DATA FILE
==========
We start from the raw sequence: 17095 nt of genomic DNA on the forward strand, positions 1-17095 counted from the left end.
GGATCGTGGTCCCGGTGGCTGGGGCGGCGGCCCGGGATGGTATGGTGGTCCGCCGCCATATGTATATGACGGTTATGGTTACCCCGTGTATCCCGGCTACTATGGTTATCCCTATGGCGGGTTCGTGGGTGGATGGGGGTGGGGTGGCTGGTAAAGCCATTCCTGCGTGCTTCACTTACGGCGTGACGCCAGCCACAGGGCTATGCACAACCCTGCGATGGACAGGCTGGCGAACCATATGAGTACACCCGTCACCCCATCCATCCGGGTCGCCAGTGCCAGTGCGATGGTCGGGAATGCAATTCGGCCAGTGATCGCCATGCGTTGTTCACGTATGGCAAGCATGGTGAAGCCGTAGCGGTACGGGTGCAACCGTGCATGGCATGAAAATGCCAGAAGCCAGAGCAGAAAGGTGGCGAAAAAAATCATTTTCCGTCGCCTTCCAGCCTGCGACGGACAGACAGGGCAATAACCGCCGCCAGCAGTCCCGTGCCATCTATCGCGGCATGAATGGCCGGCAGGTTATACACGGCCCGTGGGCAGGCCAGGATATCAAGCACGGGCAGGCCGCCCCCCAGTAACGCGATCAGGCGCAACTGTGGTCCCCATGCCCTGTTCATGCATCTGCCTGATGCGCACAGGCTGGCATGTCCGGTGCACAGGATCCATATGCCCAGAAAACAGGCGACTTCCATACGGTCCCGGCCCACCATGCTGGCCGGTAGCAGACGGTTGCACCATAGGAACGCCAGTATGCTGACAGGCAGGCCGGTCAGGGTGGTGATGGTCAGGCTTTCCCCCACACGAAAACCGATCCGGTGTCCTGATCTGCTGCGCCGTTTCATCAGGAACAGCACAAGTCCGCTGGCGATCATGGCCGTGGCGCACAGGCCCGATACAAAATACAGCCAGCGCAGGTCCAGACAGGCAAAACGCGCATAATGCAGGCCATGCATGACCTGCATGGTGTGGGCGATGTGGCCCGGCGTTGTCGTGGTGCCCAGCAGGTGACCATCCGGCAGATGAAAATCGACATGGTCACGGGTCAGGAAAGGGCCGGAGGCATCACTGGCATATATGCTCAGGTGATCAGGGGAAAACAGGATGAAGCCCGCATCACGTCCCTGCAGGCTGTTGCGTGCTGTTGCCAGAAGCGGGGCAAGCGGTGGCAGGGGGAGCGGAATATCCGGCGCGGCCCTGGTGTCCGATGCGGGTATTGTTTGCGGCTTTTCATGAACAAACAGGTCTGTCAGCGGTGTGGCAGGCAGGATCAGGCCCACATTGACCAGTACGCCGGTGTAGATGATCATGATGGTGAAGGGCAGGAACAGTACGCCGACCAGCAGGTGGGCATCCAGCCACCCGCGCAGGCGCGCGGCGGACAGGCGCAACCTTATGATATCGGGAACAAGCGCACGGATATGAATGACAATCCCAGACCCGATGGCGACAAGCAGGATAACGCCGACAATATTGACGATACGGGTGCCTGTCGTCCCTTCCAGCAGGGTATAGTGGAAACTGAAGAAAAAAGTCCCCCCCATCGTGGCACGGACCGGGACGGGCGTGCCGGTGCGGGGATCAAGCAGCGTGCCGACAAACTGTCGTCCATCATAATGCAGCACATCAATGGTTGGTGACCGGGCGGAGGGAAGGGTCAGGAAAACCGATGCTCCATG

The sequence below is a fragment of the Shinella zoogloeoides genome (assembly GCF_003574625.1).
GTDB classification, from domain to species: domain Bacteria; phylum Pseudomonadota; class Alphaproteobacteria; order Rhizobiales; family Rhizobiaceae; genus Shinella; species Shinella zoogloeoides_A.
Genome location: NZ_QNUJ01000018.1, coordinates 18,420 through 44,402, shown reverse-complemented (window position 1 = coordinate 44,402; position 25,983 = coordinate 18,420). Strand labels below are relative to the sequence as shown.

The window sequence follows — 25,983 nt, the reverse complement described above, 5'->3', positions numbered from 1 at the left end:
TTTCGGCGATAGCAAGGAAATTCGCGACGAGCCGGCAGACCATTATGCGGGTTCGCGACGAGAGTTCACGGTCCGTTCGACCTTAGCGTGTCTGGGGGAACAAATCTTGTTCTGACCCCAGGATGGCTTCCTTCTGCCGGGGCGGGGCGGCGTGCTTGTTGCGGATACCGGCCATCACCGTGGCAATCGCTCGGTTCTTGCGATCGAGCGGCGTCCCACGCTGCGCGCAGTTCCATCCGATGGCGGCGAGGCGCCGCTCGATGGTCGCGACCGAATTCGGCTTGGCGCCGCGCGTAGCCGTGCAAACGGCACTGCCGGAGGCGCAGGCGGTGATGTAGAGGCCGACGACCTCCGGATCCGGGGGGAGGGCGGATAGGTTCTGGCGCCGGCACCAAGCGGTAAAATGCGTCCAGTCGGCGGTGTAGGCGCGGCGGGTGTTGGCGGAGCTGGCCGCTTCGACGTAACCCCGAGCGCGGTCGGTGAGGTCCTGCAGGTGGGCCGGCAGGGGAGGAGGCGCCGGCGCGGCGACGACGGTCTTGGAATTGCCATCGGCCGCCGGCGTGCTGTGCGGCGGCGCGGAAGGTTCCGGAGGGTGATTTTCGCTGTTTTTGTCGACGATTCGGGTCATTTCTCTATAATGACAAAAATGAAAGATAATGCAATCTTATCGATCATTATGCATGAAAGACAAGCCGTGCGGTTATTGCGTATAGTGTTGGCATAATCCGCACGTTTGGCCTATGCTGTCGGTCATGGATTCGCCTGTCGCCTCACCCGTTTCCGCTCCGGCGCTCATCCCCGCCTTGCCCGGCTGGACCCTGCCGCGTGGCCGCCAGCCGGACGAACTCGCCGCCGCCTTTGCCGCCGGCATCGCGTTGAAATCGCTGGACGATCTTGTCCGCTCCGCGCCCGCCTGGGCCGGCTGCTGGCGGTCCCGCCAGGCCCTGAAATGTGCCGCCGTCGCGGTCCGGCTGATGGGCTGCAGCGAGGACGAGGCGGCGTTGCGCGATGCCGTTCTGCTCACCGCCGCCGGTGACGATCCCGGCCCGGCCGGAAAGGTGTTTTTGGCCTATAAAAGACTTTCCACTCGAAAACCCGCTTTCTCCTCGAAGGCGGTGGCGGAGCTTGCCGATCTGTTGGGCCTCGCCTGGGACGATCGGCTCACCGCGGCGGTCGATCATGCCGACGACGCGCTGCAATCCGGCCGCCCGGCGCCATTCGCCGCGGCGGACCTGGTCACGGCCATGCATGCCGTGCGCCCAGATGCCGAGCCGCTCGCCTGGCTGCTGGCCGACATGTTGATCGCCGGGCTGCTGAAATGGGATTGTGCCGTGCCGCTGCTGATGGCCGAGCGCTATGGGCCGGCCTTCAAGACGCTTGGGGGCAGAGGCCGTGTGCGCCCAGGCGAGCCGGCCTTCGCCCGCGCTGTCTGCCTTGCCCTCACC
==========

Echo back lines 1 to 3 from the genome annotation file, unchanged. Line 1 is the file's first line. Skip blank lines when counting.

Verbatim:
We start from the raw sequence: 17095 nt of genomic DNA on the forward strand, positions 1-17095 counted from the left end.
GGATCGTGGTCCCGGTGGCTGGGGCGGCGGCCCGGGATGGTATGGTGGTCCGCCGCCATATGTATATGACGGTTATGGTTACCCCGTGTATCCCGGCTACTATGGTTATCCCTATGGCGGGTTCGTGGGTGGATGGGGGTGGGGTGGCTGGTAAAGCCATTCCTGCGTGCTTCACTTACGGCGTGACGCCAGCCACAGGGCTATGCACAACCCTGCGATGGACAGGCTGGCGAACCATATGAGTACACCCGTCACCCCATCCATCCGGGTCGCCAGTGCCAGTGCGATGGTCGGGAATGCAATTCGGCCAGTGATCGCCATGCGTTGTTCACGTATGGCAAGCATGGTGAAGCCGTAGCGGTACGGGTGCAACCGTGCATGGCATGAAAATGCCAGAAGCCAGAGCAGAAAGGTGGCGAAAAAAATCATTTTCCGTCGCCTTCCAGCCTGCGACGGACAGACAGGGCAATAACCGCCGCCAGCAGTCCCGTGCCATCTATCGCGGCATGAATGGCCGGCAGGTTATACACGGCCCGTGGGCAGGCCAGGATATCAAGCACGGGCAGGCCGCCCCCCAGTAACGCGATCAGGCGCAACTGTGGTCCCCATGCCCTGTTCATGCATCTGCCTGATGCGCACAGGCTGGCATGTCCGGTGCACAGGATCCATATGCCCAGAAAACAGGCGACTTCCATACGGTCCCGGCCCACCATGCTGGCCGGTAGCAGACGGTTGCACCATAGGAACGCCAGTATGCTGACAGGCAGGCCGGTCAGGGTGGTGATGGTCAGGCTTTCCCCCACACGAAAACCGATCCGGTGTCCTGATCTGCTGCGCCGTTTCATCAGGAACAGCACAAGTCCGCTGGCGATCATGGCCGTGGCGCACAGGCCCGATACAAAATACAGCCAGCGCAGGTCCAGACAGGCAAAACGCGCATAATGCAGGCCATGCATGACCTGCATGGTGTGGGCGATGTGGCCCGGCGTTGTCGTGGTGCCCAGCAGGTGACCATCCGGCAGATGAAAATCGACATGGTCACGGGTCAGGAAAGGGCCGGAGGCATCACTGGCATATATGCTCAGGTGATCAGGGGAAAACAGGATGAAGCCCGCATCACGTCCCTGCAGGCTGTTGCGTGCTGTTGCCAGAAGCGGGGCAAGCGGTGGCAGGGGGAGCGGAATATCCGGCGCGGCCCTGGTGTCCGATGCGGGTATTGTTTGCGGCTTTTCATGAACAAACAGGTCTGTCAGCGGTGTGGCAGGCAGGATCAGGCCCACATTGACCAGTACGCCGGTGTAGATGATCATGATGGTGAAGGGCAGGAACAGTACGCCGACCAGCAGGTGGGCATCCAGCCACCCGCGCAGGCGCGCGGCGGACAGGCGCAACCTTATGATATCGGGAACAAGCGCACGGATATGAATGACAATCCCAGACCCGATGGCGACAAGCAGGATAACGCCGACAATATTGACGATACGGGTGCCTGTCGTCCCTTCCAGCAGGGTATAGTGGAAACTGAAGAAAAAAGTCCCCCCCATCGTGGCACGGACCGGGACGGGCGTGCCGGTGCGGGGATCAAGCAGCGTGCCGACAAACTGTCGTCCATCATAATGCAGCACATCAATGGTTGGTGACCGGGCGGAGGGAAGGGTCAGGAAAACCGATGCTCCATG

The sequence below is a fragment of the Shinella zoogloeoides genome (assembly GCF_003574625.1).